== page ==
by Vince Ynzunza
for Alexandra Sullivan
Je t'aime... moi non plus (French for “I love you… me neither”) remains one of the most controversial songs ever recorded. Written by Serge Gainsbourg as a duet for his then-girlfriend, Brigitte Bardot, in 1967, Je t’aime is a love song containing a dialogue between two lovers in the midst of sex. While originally recorded with Bardot, the single was never released due to the objections of Bardot’s then-husband.
However, a year later, after meeting and falling in love with English actress, Jane Birkin, Gainsbourg was finally able to re-record and release his song. The recording’s highly-sexualized content and its culmination in a simulated orgasm from Birkin caused the song to be banned in Spain, Sweden, Brazil, the UK, Italy, Poland, and Portugal. Even the Pope got in on the action, ex-communicating the record executive who released the single in Italy!
This appalling reaction, of course, did wonders for the tune and propelled Gainsbourg to international fame, while cementing Je t’aime as one of the most subversive and notorious songs in pop music history.
And now for your listening and viewing pleasure, here are 5 unique and eclectic covers of Je t'aime... moi non plus
This peculiar, mostly instrumental version, recorded under the title “Jet’M” (a pun on the English language’s penchant for butchering the French dialect), appeared on the 1981 debut album Kollaps, by industrial/noise pioneers, Einstürzende Neubauten. The name of the band itself, loosely translated into English, means “collapsing new buildings” – which becomes an apt description for the eclectic sound that the group would refine for the rest of their career.
Les Femmes Erotiques
I found this version on a massive Italo Disco compilation. For those of you not in the know, “Italo Disco” is a catch-all term used to categorize most of the European dance music output from the late 70s through the 80s. Marked by distinct and early uses of electronic beats, synthesizers and vocoders, Italo Disco makes American disco clap-trap purveyors like K.C. and the Sunshine Band sound like retarded child molesters choking on kazoos. This particular group, Les Femmes Erotiques, like most masters of Italo Disco, are largely unknown outside of the obscure box set or compilation. A cursory Google search revealed a 1993 porno movie of the same name by director Andrew Blake.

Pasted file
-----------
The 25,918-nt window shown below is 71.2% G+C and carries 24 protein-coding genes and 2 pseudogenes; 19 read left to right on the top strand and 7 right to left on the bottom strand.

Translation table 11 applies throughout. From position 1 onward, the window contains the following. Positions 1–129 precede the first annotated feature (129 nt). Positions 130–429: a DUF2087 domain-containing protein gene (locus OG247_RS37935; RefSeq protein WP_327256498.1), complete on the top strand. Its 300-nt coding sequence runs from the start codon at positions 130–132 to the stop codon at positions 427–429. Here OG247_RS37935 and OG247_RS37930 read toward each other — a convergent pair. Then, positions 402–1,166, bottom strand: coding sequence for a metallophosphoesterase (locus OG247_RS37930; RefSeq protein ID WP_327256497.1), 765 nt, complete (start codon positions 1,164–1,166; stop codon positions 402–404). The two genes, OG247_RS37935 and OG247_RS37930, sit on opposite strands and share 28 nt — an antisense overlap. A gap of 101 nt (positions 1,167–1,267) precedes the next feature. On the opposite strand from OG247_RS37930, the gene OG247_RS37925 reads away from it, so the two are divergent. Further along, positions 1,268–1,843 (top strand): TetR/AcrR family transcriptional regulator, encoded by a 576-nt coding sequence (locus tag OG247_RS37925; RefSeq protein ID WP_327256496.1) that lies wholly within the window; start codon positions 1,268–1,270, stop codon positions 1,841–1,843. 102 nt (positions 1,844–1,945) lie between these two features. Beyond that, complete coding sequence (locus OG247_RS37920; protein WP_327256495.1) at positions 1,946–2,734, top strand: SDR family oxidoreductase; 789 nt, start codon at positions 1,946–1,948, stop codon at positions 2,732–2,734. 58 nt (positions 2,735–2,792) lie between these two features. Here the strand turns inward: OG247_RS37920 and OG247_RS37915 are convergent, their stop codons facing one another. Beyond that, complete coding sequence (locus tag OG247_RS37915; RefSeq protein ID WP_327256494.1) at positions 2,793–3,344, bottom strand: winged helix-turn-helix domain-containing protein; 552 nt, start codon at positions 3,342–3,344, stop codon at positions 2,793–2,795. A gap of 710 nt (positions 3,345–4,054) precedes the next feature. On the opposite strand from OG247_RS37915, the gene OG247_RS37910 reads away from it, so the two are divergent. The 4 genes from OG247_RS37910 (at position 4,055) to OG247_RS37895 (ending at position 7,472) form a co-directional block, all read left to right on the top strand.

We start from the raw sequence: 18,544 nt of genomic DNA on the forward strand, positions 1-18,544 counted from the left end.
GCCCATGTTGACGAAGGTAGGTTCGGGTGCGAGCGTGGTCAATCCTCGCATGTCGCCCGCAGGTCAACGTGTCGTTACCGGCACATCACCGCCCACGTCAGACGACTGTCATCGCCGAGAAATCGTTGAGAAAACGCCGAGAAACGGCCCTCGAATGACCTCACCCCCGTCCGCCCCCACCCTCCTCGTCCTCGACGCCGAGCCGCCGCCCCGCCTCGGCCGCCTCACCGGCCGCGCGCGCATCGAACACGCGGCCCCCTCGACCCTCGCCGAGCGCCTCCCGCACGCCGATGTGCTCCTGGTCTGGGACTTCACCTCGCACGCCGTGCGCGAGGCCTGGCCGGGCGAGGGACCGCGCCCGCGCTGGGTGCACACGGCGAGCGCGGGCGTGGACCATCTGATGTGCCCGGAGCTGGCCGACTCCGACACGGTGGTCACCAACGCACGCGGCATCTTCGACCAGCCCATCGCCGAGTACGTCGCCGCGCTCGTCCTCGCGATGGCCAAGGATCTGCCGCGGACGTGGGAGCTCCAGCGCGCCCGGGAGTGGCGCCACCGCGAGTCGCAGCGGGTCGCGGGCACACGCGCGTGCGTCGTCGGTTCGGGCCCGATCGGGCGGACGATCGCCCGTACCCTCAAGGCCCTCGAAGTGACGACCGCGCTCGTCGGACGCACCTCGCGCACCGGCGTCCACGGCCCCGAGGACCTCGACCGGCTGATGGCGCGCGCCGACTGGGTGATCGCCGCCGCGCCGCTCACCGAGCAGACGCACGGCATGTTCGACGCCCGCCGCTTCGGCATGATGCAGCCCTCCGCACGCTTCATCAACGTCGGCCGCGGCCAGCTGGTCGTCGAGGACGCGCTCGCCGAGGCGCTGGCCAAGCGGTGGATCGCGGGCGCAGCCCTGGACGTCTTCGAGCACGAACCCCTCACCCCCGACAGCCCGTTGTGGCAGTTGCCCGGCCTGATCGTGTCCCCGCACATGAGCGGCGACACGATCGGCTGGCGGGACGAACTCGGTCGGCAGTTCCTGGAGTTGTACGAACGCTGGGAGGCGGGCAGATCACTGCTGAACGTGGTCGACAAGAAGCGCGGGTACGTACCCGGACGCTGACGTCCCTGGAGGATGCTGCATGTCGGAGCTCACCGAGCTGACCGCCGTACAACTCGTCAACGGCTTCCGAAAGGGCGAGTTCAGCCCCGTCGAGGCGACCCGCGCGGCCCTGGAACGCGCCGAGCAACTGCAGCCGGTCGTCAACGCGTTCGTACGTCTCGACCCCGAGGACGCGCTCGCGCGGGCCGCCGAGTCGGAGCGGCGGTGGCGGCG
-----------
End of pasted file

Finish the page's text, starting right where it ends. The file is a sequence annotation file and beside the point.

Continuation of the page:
The Pet Shop Boys
Neil Tennant and Chris Lowe are The Pet Shop Boys, one of Britain’s most respected and successful electronic outfits from the 80s. After their initial hit with "West End Girls", the duo went on to sell over 100 million records and were recognized by The Guinness Book of Records as being the most successful UK musical duo ever. Outside of their amazingly catchy and sophisticated original compositions, the Pet Shop Boys also have a keen sense when it comes to cover songs. Running the gambit of everything from "Always On My Mind" to U2’s "Where The Streets Have No Name" (a medley with Franki Valli’s "Can’t Take My Eyes Off Of You") Tennant and Lowe always pay respect to the original while inserting their own indelible flavor and mark into the tune. This version of Je t'aime, recorded with visual artist Sam-Taylor Wood, is a direct English-translation of the original French lyrics, accentuated with a creepy male vocal effect reminiscent of Kraftwerk.
Brian Molko and Asia Argento
Lead singer of Placebo, Brian Molko, teams up with Asia Argento, the daughter of Italian “Suspiria” director, Dario Argento, for this live version. Asia’s status as a cult-sex symbol combines well with Molko’s androgynous bi-sexual stage presence to create a vastly reinterpreted version of the classic that still manages to pay the original a proper homage. In this version, Asia’s performance is heard via a pre-recorded video which is being played above the stage as Brian harmonizes with her coital expressions – as if he’s making love to a memory, as opposed to a present participant. Like metaphoric masturbation before a crowd of intoxicated ticket holders – beautiful stuff here. Interestingly enough, Molko has also done a duet with Jane Birkin, the female voice on the original release of Je t'aime, called "Smile", which can be heard here.
Raised from the ashes of seminal experimental/industrial outfit, Throbbing Gristle, Psychic TV was led by social provocateur and artist, Genesis P-Orridge. A sly, sarcastic, and hyper-sexualized individual, P-Orridge was a brilliant scourge on the sensibilities of mid-80s Europe; garnering a strong following through his music and sister project/philosophical cult, Thee Temple ov Psychick Youth or T.O.P.Y., Genesis has developed an iconoclastic identity that still reverberates today. This song, perhaps the strangest and most hypnotic version of Je t'aime that I have heard, can be found on the Hex Sex: Singles Part 1 compilation.